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IXD102- WW2 and Modernism

Degenerate Art

During Adolf Hitlers rule, modernist art, many from internationally renound artists, were taken down from museums and galleries around Germany as they were believed to be an ‘insult to German ways.’ Many of these pieces were described as un-German or Jewish. The artists that created these modernist pieces were labelled as ‘degenerate artists’ and were forced to obey sanctions such as being dismissed from teaching, exhibiting and selling their art and even banned from creating art altogether.¬† In 1937, the Nazis held an exhibition titled ‘Degenerate Art’ which showcased art from many highly influential artists of the time displayed in order to be shamed and an example was made out of their work as being ‘un-german’ or ‘jewish’ in nature, many hung without frames.

Dr. Olaf Peters, curator of Neue Galerie in New York believes that those persecuted artists camouflaged their beliefs using conventional forms, like portraits and still life’s, with heavy symbolism being apparent. Landscape paintings such as ‘Expectation’ by Richard Oelza, depicted a foreboding scene that looks almost apocalyptic, with dark figures shadowing one another looking forward into the unknown.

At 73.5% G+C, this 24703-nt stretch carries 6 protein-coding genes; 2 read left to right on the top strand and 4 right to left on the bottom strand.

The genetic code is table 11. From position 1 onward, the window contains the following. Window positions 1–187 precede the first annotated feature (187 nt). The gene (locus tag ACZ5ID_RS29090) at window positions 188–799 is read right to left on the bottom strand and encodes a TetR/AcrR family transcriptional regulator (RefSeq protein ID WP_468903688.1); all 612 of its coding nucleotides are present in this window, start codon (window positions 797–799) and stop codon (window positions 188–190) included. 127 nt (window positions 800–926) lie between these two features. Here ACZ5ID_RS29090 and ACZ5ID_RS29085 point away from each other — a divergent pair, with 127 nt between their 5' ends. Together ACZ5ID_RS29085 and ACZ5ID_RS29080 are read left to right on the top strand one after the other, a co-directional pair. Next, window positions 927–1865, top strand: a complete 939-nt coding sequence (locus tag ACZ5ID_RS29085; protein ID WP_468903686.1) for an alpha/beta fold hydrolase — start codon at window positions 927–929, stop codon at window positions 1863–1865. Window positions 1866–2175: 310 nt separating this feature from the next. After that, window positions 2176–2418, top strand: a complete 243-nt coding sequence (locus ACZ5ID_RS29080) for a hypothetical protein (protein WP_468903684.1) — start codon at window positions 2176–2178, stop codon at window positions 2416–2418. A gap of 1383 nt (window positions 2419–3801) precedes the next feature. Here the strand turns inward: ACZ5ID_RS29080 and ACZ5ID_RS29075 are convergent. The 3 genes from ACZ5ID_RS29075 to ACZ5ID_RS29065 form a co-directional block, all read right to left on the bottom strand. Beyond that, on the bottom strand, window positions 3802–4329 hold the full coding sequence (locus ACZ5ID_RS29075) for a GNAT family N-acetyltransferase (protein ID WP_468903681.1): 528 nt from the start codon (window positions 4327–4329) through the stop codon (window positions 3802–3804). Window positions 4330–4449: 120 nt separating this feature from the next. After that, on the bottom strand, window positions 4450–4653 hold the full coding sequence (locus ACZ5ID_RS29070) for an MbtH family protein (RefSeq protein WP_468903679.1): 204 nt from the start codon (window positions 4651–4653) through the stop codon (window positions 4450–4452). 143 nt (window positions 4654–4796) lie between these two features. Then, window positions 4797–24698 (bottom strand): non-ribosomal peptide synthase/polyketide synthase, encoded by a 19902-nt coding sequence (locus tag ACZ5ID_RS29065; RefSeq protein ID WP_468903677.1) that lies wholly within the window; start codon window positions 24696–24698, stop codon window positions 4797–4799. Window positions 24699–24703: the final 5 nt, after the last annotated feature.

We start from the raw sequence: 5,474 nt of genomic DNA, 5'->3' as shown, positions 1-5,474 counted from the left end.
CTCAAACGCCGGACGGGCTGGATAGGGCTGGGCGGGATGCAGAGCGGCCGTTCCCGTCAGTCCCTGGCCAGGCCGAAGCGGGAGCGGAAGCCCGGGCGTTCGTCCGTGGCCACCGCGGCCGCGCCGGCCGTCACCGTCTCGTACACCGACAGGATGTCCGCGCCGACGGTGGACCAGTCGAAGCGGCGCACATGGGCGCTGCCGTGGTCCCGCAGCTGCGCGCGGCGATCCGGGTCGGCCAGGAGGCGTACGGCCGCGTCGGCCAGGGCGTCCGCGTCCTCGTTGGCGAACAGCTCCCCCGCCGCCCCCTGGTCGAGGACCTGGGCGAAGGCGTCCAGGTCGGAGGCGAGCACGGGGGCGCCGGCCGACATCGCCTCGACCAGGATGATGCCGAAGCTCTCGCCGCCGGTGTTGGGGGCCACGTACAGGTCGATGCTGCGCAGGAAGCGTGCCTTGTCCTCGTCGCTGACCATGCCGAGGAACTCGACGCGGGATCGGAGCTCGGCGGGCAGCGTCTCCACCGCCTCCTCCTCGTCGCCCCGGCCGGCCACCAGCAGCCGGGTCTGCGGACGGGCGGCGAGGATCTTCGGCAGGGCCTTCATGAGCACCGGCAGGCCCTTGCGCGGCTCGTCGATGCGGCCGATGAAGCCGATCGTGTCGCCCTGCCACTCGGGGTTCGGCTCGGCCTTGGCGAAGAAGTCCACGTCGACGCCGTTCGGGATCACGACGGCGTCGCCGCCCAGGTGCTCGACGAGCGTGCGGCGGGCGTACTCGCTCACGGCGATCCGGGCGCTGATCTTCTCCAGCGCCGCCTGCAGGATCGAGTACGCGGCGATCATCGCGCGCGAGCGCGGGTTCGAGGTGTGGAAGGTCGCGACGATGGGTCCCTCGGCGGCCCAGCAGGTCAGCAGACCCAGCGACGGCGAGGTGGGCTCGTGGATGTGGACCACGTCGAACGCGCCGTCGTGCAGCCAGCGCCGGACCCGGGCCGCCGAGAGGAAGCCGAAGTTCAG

This imagery conveys what many felt at the time of Hitlers regime and those who could escaped Germany and headed for a new life in America. Elsewhere in Europe, such as Paris, which was once the capital of the art world was now in disarray as the climate for art had been destroyed. Surrealist and modern artists, to designers and architects alike migrated to the United States and this had a profound impact on the way design developed after World War 2. Many artists that had become multidiscipline and moved to America caused a huge cultural shift in places such as New York which where transformed into design centres. The works of these artist went on to inspire infamous American designers such as Paul Rand and Saul Bass who were considered massively important in the world of corporate design during the 60’s. Paul Rand had created logos for car company Ford and others such as Kleenex and IBM while Saul Bass produced film posters that featured illustration and photography featuring motion picture.


Modernism began to grow even further from the displacement of these artists postwar. Design had become about functionality with how it looks should lending to how it works, form following function. This was following the integration of the new industrial world with everyday life the world was now experiencing. Modernism encompasses a number of different styles but can be defined by its principles such as the emphasis on the processes techniques and materials used in creating something, innovating and experimenting and with forms and the rejection of conservative values, like the realistic depictions of forms in art. In my opinion as modernism came off the back of the First World War and developed further during the Second World War, designers were trying to rebuild the world that had been lost postwar and they did this through their modernist ideals of creating the most efficient and supreme version of life and society.




WWII & the Spread of Modernism

Published in IXD102


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